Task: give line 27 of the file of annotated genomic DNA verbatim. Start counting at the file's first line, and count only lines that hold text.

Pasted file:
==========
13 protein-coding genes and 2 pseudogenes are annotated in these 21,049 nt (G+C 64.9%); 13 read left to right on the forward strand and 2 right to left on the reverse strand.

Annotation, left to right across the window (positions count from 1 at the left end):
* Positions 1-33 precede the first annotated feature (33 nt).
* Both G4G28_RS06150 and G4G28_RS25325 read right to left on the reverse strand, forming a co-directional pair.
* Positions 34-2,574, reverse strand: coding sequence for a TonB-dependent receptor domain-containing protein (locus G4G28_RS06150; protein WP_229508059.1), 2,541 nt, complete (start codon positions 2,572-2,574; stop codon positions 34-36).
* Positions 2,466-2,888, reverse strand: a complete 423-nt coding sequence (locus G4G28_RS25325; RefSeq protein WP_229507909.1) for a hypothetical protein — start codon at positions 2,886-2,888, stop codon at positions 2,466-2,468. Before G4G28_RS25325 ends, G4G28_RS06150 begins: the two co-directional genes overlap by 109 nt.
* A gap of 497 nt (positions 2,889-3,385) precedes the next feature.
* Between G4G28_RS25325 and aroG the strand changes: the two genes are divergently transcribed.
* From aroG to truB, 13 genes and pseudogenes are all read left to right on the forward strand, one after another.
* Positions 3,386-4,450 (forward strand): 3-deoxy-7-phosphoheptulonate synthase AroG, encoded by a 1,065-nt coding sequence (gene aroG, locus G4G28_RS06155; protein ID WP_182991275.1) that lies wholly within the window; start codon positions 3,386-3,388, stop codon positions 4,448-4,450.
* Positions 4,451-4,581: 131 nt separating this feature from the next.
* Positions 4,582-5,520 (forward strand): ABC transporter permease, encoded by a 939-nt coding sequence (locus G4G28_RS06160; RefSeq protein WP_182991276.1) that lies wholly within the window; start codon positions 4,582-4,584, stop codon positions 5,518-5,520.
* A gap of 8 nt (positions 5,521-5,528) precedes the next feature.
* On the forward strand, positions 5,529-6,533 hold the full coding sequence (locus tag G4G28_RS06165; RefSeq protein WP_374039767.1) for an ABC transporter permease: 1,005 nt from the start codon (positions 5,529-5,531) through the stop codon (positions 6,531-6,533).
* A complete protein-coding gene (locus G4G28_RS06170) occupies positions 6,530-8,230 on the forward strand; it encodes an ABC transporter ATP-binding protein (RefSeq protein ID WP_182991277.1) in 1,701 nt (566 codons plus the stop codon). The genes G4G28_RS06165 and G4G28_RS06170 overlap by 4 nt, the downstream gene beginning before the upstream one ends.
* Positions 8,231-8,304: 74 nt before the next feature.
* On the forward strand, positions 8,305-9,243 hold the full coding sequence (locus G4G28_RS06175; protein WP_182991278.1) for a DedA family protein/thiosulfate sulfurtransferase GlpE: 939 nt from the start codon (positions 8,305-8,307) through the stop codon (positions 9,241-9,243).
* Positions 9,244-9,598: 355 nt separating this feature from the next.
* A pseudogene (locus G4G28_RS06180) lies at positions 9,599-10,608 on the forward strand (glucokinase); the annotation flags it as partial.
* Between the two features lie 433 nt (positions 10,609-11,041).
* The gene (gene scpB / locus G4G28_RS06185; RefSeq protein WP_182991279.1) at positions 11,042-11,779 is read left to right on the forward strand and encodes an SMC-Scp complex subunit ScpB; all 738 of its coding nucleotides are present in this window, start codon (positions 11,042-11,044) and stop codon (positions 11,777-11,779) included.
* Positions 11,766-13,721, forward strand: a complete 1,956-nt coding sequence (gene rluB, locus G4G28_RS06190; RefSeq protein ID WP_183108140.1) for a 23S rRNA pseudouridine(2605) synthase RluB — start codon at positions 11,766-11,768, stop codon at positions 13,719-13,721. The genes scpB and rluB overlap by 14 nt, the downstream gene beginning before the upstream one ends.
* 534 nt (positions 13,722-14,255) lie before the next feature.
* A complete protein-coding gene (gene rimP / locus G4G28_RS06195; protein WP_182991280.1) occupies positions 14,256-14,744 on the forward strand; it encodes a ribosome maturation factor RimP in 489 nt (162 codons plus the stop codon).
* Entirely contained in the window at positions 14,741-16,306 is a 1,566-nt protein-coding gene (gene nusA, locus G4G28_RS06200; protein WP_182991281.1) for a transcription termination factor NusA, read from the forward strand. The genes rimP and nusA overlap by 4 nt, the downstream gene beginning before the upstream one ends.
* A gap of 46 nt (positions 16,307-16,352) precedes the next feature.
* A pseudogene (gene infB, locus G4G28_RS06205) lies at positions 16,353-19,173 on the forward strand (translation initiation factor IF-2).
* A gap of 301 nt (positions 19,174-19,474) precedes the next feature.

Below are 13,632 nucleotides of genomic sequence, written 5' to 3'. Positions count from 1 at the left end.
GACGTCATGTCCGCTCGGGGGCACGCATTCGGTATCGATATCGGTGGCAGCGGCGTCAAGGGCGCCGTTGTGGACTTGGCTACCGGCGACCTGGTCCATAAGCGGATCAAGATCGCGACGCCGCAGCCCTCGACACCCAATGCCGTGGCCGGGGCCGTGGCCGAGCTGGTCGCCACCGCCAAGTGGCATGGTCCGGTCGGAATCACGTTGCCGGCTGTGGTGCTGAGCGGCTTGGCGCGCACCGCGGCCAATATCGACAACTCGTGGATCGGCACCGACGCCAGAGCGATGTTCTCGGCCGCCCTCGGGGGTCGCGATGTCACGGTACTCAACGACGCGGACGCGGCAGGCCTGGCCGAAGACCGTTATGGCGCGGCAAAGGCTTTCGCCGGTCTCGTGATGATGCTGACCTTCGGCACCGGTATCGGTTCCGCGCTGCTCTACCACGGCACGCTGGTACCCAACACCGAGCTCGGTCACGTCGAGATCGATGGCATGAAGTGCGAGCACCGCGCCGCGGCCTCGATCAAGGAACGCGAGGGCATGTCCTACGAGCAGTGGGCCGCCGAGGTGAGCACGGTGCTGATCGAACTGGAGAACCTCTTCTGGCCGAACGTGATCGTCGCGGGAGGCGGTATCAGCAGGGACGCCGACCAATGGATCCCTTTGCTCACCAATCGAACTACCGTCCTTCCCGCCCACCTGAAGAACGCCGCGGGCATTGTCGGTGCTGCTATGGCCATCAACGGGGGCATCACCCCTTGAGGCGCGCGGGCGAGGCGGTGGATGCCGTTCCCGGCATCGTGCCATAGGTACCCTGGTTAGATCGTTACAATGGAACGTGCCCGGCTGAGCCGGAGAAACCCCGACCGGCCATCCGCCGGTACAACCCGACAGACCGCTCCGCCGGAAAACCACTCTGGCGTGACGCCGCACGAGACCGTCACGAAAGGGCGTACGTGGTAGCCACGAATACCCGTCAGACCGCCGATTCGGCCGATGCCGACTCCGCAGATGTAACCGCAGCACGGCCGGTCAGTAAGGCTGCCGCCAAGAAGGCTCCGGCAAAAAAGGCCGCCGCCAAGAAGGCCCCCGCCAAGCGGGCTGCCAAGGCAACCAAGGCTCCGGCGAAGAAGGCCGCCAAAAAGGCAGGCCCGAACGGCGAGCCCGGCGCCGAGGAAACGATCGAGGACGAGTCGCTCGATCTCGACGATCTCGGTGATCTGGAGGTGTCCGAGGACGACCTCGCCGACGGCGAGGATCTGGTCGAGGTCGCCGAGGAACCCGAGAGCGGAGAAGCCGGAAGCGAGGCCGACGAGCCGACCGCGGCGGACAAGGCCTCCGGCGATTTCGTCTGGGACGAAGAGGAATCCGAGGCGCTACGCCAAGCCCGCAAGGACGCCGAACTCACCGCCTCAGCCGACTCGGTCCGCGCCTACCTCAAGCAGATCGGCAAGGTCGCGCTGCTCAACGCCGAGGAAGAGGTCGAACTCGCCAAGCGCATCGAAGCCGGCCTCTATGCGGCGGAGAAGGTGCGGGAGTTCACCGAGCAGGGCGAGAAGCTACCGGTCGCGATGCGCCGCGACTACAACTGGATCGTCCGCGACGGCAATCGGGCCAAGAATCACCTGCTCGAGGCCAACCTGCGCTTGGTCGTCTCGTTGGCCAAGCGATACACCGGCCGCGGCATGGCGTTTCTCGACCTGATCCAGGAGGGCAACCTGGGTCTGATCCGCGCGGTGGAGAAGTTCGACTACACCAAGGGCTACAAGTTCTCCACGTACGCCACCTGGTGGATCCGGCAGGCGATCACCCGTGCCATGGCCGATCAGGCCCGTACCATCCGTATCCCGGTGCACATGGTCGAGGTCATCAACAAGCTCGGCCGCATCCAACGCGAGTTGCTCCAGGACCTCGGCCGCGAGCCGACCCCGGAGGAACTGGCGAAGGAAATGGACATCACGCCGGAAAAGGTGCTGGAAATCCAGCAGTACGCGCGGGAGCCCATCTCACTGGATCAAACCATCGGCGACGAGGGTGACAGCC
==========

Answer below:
* A pseudogene (gene infB, locus G4G28_RS06205) lies at positions 16,353-19,173 on the forward strand (translation initiation factor IF-2).